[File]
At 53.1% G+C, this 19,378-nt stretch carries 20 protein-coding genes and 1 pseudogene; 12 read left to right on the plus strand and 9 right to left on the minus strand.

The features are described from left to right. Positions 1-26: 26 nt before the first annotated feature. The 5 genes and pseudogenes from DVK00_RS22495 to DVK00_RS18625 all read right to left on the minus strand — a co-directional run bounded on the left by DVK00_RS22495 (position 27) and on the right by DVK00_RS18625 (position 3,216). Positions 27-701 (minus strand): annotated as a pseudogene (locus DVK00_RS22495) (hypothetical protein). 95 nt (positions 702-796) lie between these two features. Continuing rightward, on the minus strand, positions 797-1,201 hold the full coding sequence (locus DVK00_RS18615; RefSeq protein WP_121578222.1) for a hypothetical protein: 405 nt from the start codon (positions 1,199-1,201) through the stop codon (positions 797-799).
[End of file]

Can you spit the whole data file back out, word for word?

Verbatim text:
At 53.1% G+C, this 19,378-nt stretch carries 20 protein-coding genes and 1 pseudogene; 12 read left to right on the plus strand and 9 right to left on the minus strand.

The features are described from left to right. Positions 1-26: 26 nt before the first annotated feature. The 5 genes and pseudogenes from DVK00_RS22495 to DVK00_RS18625 all read right to left on the minus strand — a co-directional run bounded on the left by DVK00_RS22495 (position 27) and on the right by DVK00_RS18625 (position 3,216). Positions 27-701 (minus strand): annotated as a pseudogene (locus DVK00_RS22495) (hypothetical protein). 95 nt (positions 702-796) lie between these two features. Continuing rightward, on the minus strand, positions 797-1,201 hold the full coding sequence (locus DVK00_RS18615; RefSeq protein WP_121578222.1) for a hypothetical protein: 405 nt from the start codon (positions 1,199-1,201) through the stop codon (positions 797-799).